HISTORY OF FLIGHT Use your browsers 'back' function to return to synopsisReturn to Query Page
On May 3, 2010, at an undetermined time, an Aero Commander S2R, N5531X, was substantially damaged after impacting trees and terrain near DeWitt, Arkansas. The commercial pilot was fatally injured. The aerial application flight was registered to and operated by AufderHeide Flying Service, Inc. and being conducted under the provisions of 14 Code of Federal Regulations Part 137. Visual meteorological conditions prevailed at the time of the accident. The flight originated from De Witt Municipal Airport (5M1), De Witt, Arkansas, at 1530 central standard time (CST).
There were no witnesses to the accident. According to the operator, the pilot departed 5M1 to conduct aerial application on two rice fields located about three miles south of 5M1. The fields were described as having thick woods on several sides. A search for the airplane began when the pilot did not return by 1630, his expected land time. The wreckage was located about 2030.
The pilot, age 51, held a commercial pilot certificate for airplane single-engine land, and a second class airman medical certificate issued January 15, 2010, with the limitation “Must have available glasses for near vision.” A review of the pilot’s log book indicated he had 8,257 total hours and approximately 650 hours in the make and model of the accident airplane. His last biannual flight review occurred on May 25, 2009.
The single seat, low-wing, fixed gear airplane, serial number 1731R, was manufactured in 1973. It was powered by a Garrett TPE331-2-201A engine, serial number P-90252C, rated at 715 horsepower at 2,000 propeller revolutions per minute (RPM), equipped with a Hartzell HC-B3TN-5C 3-bladed propeller. The last airframe inspection was an annual type on December 12, 2009, at 10,231.2 total time airframe (TTAF). The last engine inspection was a 100-hour type on December 13, 2009, at 5,272.1 tachometer (TACH) time and 9,294.5 hours since new. The operator reported 10,350 hours TTAF at the time of the accident.
A review of recorded data from the Stuttgart, Arkansas, (SGT) automated weather reporting station, about 15 miles northwest of the accident location, revealed at 1555 conditions were wind 230 degrees at 8 knots, visibility of 10 miles, and clear skies.
WRECKAGE AND IMPACT INFORMATION
The airplane impacted trees and terrain in a heavily wooded area on a southern heading. The left and right wings, the fuselage, and the empennage exhibited crushing and deformation. Flight control continuity could not be verified due to damage to the airplane. The outboard sections of two of the three propeller blades were separated and all three propeller blades exhibited twisting and leading edge damage.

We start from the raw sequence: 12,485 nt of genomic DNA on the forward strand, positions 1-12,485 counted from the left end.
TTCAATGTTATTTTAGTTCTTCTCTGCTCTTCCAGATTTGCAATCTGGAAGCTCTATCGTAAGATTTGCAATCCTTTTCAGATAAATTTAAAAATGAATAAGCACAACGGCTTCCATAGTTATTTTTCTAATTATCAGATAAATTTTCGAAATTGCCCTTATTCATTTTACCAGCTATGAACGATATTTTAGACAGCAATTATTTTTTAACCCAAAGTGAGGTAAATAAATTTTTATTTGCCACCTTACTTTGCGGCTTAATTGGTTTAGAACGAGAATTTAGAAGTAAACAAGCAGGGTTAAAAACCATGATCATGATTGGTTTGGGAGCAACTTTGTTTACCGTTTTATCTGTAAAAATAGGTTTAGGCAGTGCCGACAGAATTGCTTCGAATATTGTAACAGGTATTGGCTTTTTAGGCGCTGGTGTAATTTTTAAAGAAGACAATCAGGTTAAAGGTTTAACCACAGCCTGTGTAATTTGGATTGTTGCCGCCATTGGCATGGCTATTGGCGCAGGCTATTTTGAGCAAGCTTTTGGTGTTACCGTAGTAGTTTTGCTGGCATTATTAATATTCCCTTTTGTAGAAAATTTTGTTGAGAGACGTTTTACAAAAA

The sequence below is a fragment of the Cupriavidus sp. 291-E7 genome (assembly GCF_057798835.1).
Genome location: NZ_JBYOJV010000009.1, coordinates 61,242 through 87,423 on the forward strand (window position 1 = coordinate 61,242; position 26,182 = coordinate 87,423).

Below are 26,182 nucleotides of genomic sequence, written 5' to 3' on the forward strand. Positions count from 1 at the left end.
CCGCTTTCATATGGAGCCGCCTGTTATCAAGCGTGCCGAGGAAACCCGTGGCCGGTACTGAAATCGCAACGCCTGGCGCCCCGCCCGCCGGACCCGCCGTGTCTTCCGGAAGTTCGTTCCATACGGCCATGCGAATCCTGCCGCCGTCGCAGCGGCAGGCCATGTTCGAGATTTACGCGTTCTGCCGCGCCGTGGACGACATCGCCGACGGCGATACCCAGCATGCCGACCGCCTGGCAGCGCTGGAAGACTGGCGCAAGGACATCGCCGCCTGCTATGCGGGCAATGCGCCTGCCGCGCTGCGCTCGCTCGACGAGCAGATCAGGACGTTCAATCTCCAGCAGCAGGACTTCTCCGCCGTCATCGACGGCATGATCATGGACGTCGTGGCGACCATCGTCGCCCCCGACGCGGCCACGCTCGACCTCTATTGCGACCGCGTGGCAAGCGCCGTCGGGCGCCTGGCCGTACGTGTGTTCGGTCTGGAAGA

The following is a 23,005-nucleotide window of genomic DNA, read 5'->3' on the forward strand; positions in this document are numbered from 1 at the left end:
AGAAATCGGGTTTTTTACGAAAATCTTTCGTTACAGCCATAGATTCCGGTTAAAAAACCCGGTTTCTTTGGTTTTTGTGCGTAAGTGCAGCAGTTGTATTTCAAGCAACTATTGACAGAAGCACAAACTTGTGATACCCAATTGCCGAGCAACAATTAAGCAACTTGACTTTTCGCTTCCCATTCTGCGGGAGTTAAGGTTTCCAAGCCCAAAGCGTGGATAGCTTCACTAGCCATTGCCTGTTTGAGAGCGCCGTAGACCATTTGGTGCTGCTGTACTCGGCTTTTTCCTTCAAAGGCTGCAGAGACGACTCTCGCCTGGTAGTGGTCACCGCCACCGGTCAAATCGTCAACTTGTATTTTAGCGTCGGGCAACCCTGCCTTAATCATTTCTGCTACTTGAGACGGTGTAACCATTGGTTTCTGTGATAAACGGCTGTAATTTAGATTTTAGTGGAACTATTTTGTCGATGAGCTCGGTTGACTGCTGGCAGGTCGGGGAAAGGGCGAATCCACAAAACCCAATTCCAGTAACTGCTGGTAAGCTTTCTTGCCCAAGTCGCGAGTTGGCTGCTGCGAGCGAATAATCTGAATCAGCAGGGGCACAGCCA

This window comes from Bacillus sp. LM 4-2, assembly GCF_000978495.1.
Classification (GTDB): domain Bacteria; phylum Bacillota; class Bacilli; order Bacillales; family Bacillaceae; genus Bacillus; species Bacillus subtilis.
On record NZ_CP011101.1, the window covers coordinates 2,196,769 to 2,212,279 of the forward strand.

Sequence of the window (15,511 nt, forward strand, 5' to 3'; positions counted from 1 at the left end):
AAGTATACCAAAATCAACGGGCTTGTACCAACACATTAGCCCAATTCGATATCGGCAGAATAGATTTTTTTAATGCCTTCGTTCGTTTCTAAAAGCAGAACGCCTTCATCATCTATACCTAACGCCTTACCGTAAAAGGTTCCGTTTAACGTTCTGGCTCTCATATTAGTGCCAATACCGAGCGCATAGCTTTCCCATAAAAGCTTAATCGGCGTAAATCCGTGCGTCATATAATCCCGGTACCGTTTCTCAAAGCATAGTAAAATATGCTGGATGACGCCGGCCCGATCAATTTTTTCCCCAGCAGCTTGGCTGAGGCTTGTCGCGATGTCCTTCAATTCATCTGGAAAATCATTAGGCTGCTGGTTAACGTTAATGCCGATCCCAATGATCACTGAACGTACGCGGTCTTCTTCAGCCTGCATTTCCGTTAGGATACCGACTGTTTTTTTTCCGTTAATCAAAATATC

MEDICAL AND PATHOLOGICAL INFORMATION
The Arkansas State Crime Laboratory, Medical Examiner Division, located in Little Rock, Arkansas, performed an autopsy on the pilot on May 5, 2010. The cause of death was attributed to blunt force injuries.
The FAA, Toxicology Accident Research Laboratory, located in Oklahoma City, Oklahoma, conducted toxicological testing on the pilot. Testing for carbon monoxide, cyanide, and ethanol were negative. The following drug was detected:
4.786 (ug/ml, ug/g) Acetaminophen detected in blood.
TESTS AND RESEARCH
The propeller and propeller hub assembly were examined by Hartzell Propeller Inc. under the supervision of a Federal Aviation Administration (FAA) inspector. The spring retainer sleeve had multiple impact marks that occurred at different piston/blade angle positions. The spinner dome was separate from the main propeller assembly and was severely damaged and fragmented. The spinner bulkhead had multiple bends. The feather stop was intact. The tips of two propeller blades were separated and each blade had bending and twisting with leading edge damage.
The engine was examined by individuals from Honeywell under the supervision of an FAA inspector. There was evidence of impact damage to the engine. The engine gear case was separated at the compressor inlet, the engine propeller shaft was not free to rotate, and the engine power section rotated with resistance. There was rotational scoring through 360 degrees on the propeller shaft immediately aft of the propeller shaft lock nut with corresponding rotational scoring damage on the forward inner bore of the sun gear. Rotational scoring was found through 360 degrees on the forward face of the propeller shaft roller bearing. Rotational scoring was present on the inside diameter of the compressor section mainshaft with corresponding rotational scoring damage on the High Speed Pinion (HSP)-to-power coupling shaft. Evidence of rotational scoring was also located on the first stage compressor impeller shroud surface and additional locations in the compressor section. There were metal spray deposits on the suction side of the first, second, and third stage turbine stator vanes and metal spray deposits on the suction side of the first and second stage turbine rotor blades. No pre-impact anomalies were noted with the engine. Within the gearbox section, there were four sets of witness marks, two witness marks per set with each set separated by 90 degrees, on the propeller shaft lock nut with corresponding metal transfer to two teeth of each planet gear. The ring gear retainers that were intact and in place exhibited witness marks consistent with the planet gear teeth profile. There was a witness mark on the forward face of the propeller pitch control housing corresponding to the locking clip on the propeller shaft.
The engine fuel control unit, propeller governor, and P2T2 sensor were examined at Woodward Governor Company under the supervision of an FAA inspector. No preimpact anomalies were noted with any of the units.